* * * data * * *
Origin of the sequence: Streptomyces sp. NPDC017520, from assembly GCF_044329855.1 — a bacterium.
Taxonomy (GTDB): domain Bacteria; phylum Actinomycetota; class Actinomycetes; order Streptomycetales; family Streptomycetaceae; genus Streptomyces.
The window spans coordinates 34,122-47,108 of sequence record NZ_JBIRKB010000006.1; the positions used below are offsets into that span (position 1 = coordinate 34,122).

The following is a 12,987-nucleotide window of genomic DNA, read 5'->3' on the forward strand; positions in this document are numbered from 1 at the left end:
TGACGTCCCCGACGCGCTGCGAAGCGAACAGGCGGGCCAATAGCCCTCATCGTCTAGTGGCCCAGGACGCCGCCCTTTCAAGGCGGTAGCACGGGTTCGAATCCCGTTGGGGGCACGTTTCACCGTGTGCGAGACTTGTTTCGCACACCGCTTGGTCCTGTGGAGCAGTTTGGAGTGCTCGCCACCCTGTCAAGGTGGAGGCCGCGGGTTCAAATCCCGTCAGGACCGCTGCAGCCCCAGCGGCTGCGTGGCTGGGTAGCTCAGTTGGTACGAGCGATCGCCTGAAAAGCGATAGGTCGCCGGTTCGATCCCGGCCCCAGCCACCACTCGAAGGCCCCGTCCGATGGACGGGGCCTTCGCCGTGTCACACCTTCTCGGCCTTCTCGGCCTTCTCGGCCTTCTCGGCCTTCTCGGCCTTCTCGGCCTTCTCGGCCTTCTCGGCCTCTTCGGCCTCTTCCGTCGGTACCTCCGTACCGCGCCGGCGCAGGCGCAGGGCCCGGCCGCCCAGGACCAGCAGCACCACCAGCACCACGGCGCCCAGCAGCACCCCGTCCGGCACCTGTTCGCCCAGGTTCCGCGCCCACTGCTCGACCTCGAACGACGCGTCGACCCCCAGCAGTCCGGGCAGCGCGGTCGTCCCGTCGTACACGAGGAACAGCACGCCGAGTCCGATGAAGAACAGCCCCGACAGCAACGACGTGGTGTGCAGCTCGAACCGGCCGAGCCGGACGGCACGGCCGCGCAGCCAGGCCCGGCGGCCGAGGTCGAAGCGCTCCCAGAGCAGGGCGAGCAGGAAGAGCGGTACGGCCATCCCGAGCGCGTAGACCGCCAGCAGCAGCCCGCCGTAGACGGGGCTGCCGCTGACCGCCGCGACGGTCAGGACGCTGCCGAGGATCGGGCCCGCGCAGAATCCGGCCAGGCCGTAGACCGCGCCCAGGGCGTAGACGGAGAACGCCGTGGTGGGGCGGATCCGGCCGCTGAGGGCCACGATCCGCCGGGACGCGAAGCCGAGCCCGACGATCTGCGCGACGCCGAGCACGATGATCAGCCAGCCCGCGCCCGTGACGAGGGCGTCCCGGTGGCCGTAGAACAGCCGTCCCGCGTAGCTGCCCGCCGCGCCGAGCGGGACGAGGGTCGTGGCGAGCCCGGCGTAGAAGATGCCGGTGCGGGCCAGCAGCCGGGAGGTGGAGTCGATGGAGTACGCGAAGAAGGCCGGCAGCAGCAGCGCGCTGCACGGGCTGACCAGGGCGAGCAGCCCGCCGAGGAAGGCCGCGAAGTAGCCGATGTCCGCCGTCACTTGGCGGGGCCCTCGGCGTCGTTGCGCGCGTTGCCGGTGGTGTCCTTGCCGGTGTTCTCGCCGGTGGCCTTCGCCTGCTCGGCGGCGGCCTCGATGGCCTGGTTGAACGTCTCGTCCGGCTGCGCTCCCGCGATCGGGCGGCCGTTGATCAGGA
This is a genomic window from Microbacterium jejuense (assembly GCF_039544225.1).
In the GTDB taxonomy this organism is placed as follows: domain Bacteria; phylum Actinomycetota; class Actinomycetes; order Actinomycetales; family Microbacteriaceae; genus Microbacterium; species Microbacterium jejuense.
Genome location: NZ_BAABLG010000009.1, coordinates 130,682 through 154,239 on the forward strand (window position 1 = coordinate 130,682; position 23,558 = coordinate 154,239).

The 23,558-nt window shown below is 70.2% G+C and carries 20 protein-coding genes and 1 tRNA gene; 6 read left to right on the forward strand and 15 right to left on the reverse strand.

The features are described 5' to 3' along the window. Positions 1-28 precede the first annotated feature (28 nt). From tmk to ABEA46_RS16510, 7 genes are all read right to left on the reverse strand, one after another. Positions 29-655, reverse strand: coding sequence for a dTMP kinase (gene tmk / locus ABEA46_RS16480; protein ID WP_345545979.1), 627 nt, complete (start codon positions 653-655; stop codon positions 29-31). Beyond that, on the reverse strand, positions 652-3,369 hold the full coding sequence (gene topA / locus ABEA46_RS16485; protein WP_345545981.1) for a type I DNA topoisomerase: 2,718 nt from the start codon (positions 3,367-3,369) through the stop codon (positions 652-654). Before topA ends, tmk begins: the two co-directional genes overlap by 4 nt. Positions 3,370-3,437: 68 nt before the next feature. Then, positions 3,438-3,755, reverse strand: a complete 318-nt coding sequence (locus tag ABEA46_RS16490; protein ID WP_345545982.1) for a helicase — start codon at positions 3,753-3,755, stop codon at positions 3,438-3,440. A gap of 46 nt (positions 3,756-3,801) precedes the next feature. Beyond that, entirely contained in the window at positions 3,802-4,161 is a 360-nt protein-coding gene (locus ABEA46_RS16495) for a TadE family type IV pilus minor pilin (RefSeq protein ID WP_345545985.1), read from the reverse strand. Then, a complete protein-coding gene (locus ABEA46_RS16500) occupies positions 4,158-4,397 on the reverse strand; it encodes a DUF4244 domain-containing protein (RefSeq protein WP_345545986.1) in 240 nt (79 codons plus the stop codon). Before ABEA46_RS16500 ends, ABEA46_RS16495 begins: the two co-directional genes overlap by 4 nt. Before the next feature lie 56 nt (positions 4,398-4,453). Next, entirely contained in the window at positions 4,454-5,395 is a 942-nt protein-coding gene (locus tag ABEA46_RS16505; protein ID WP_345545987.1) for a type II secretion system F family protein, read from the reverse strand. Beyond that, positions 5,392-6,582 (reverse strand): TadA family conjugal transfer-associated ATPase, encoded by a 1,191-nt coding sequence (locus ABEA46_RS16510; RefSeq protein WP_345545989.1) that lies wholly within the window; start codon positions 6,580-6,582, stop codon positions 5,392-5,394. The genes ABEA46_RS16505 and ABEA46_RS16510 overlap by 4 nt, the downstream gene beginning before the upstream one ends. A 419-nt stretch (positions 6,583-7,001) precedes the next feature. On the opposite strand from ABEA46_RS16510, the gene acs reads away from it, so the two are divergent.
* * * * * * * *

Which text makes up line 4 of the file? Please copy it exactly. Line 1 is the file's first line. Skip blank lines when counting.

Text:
The following is a 12,987-nucleotide window of genomic DNA, read 5'->3' on the forward strand; positions in this document are numbered from 1 at the left end: